Court rules that bus driver is immune from responsibility in rear-end collision
Donna Marie Barber was injured after a Bay Metro Transportation Authority bus initiated a multi-vehicle collision by rear-ending a car behind Barber. In order to prove a claim against a governmental actor, Barber was required to allege and prove "gross negligence" under the governmental immunity statute.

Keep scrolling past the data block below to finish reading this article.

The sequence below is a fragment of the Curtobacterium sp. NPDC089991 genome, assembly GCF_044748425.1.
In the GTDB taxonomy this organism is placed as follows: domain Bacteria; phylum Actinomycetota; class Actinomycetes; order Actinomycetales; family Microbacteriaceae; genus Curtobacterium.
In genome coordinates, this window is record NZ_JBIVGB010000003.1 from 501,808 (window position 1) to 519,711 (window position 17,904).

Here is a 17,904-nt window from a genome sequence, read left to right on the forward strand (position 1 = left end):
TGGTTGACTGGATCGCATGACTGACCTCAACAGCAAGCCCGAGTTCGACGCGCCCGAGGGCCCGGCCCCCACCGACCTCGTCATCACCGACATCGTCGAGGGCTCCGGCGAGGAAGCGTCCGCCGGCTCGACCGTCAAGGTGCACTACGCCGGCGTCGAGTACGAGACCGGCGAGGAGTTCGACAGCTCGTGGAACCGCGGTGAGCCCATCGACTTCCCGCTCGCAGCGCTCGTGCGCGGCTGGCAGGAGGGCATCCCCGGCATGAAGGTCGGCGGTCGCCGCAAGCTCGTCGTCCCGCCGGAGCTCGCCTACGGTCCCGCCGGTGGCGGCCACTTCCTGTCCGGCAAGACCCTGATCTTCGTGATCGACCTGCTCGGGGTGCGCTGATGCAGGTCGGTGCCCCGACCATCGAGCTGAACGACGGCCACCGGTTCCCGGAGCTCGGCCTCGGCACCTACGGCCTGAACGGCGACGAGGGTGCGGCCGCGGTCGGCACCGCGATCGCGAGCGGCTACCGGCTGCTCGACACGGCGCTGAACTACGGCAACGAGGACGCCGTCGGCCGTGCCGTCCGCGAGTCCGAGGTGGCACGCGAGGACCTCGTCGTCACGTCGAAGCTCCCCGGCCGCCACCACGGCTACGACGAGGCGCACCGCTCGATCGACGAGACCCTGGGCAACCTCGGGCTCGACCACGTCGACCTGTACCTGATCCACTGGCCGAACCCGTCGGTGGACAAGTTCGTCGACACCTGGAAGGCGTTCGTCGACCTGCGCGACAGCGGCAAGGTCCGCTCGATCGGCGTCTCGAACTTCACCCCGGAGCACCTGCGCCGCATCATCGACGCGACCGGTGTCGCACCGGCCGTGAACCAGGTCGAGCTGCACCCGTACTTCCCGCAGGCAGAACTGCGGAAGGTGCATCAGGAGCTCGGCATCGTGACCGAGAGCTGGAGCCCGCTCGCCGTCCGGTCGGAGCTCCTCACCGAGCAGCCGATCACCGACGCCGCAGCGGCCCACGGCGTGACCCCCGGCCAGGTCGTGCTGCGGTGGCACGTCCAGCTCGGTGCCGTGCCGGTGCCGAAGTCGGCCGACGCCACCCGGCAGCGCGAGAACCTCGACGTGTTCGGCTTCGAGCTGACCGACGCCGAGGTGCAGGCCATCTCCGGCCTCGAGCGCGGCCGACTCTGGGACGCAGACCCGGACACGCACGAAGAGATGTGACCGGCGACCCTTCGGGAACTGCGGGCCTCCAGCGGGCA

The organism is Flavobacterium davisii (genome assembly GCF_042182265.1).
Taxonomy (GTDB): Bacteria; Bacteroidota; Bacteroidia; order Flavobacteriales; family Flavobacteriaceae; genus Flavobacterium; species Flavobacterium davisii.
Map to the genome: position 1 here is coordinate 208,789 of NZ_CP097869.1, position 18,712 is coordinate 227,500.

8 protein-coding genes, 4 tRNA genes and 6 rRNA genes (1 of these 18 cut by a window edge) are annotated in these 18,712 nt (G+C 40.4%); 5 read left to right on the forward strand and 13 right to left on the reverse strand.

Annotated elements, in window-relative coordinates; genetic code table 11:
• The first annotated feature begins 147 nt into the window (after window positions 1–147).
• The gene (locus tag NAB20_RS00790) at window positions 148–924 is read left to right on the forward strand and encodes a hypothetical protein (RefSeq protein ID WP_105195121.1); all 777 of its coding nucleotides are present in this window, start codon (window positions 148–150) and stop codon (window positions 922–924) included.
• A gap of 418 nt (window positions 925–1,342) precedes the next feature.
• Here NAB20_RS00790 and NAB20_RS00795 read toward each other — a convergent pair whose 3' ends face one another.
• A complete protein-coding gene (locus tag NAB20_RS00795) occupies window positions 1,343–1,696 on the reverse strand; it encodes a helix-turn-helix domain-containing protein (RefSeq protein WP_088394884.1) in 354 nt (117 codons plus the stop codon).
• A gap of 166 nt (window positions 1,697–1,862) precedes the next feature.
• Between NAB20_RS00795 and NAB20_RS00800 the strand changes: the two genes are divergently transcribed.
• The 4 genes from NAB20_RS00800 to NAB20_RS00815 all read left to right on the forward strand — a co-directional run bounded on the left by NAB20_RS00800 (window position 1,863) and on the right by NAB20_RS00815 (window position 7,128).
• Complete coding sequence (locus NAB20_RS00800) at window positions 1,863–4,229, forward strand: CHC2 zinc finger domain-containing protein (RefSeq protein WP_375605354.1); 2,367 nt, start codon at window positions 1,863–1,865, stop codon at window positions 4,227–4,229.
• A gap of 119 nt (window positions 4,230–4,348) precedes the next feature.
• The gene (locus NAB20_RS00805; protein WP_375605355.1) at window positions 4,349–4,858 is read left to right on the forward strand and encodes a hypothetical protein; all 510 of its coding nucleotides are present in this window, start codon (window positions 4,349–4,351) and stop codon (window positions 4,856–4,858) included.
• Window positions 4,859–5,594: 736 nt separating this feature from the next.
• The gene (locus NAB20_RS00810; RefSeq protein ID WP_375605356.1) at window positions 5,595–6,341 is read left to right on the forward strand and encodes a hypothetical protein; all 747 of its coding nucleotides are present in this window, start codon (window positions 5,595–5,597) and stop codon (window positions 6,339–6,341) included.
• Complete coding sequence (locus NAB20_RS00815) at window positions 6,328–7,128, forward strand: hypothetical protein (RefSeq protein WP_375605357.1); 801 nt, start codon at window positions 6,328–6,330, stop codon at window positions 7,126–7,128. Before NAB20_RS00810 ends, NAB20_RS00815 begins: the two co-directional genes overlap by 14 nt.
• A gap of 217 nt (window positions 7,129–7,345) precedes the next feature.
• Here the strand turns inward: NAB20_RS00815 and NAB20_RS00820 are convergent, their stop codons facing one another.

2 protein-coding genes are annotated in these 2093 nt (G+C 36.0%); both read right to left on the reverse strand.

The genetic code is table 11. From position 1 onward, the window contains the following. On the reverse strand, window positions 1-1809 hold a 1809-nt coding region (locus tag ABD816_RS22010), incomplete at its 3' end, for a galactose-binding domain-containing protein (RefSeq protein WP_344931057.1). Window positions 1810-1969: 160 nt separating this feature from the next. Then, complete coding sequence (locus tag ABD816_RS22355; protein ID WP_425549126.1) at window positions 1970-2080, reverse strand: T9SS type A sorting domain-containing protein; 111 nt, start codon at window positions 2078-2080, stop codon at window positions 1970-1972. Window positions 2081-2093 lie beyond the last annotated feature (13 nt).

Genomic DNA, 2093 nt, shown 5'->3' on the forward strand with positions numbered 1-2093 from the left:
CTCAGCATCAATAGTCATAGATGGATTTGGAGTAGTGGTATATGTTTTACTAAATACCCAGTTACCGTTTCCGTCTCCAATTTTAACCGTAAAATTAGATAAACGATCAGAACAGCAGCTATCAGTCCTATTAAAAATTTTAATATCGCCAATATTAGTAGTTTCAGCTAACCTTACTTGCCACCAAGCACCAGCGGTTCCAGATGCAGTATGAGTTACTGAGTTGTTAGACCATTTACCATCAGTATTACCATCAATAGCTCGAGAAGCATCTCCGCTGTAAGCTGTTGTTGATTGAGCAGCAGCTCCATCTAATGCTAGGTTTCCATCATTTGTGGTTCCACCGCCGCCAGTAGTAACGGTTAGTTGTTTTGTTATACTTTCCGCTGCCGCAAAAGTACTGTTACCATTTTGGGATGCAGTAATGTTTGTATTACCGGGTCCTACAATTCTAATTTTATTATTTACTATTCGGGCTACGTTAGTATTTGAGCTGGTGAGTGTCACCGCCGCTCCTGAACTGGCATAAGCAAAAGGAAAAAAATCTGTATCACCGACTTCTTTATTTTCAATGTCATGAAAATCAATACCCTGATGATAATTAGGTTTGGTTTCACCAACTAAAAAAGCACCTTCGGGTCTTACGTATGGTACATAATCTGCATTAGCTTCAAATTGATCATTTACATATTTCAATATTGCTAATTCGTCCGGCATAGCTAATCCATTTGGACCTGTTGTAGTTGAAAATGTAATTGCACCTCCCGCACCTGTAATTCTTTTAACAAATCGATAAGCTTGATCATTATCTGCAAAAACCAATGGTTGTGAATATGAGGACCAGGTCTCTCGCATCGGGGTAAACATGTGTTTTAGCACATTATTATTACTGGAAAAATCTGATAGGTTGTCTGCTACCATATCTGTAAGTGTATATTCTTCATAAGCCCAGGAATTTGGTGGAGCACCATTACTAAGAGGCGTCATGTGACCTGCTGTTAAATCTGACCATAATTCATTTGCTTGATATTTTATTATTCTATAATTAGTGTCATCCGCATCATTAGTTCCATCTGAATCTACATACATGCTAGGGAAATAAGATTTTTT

Barber's attorneys attempted to meet this aggravated negligence standard through estimates provided by other witnesses which Barber argued demonstrated that the bus driver was inattentive for 7 to 10 seconds, given his following distance and late reation. The driver, Daryl Watson, admitted that he was looking at the floor immediately before the collision and did not see the stopping vehicles in time to avoid striking them. The victim's attorneys argued that alleged inattention for such a long period constituted more than "mere negligence" and could be found by a jury to constitute "gross" negligence. The trial court found this argument persuasive and refused to dismiss the claim, however, the Court of Appeals disagreed and reversed the lower court. Barber's injuries will go uncompensated because they were caused only by a "failure of due care." That adds insult to injury.